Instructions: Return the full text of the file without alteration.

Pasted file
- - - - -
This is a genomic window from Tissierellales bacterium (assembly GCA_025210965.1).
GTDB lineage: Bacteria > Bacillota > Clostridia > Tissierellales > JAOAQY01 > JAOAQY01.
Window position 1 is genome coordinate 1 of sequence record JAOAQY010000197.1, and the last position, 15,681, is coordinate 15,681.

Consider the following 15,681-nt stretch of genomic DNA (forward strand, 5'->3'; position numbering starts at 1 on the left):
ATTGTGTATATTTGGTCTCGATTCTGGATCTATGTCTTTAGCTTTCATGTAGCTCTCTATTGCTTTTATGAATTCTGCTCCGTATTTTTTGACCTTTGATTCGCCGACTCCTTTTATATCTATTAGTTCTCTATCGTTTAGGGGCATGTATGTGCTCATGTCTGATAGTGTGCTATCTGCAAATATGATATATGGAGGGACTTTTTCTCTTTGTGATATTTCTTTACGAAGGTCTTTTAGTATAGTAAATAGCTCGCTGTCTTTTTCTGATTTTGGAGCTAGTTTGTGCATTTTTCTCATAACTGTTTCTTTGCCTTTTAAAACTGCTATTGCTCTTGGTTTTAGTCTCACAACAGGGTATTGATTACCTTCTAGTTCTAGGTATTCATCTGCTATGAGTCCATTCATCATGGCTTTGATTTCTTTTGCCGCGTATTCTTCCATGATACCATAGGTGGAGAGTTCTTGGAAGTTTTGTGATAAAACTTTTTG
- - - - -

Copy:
This is a genomic window from Tissierellales bacterium (assembly GCA_025210965.1).
GTDB lineage: Bacteria > Bacillota > Clostridia > Tissierellales > JAOAQY01 > JAOAQY01.
Window position 1 is genome coordinate 1 of sequence record JAOAQY010000197.1, and the last position, 15,681, is coordinate 15,681.

Consider the following 15,681-nt stretch of genomic DNA (forward strand, 5'->3'; position numbering starts at 1 on the left):
ATTGTGTATATTTGGTCTCGATTCTGGATCTATGTCTTTAGCTTTCATGTAGCTCTCTATTGCTTTTATGAATTCTGCTCCGTATTTTTTGACCTTTGATTCGCCGACTCCTTTTATATCTATTAGTTCTCTATCGTTTAGGGGCATGTATGTGCTCATGTCTGATAGTGTGCTATCTGCAAATATGATATATGGAGGGACTTTTTCTCTTTGTGATATTTCTTTACGAAGGTCTTTTAGTATAGTAAATAGCTCGCTGTCTTTTTCTGATTTTGGAGCTAGTTTGTGCATTTTTCTCATAACTGTTTCTTTGCCTTTTAAAACTGCTATTGCTCTTGGTTTTAGTCTCACAACAGGGTATTGATTACCTTCTAGTTCTAGGTATTCATCTGCTATGAGTCCATTCATCATGGCTTTGATTTCTTTTGCCGCGTATTCTTCCATGATACCATAGGTGGAGAGTTCTTGGAAGTTTTGTGATAAAACTTTTTG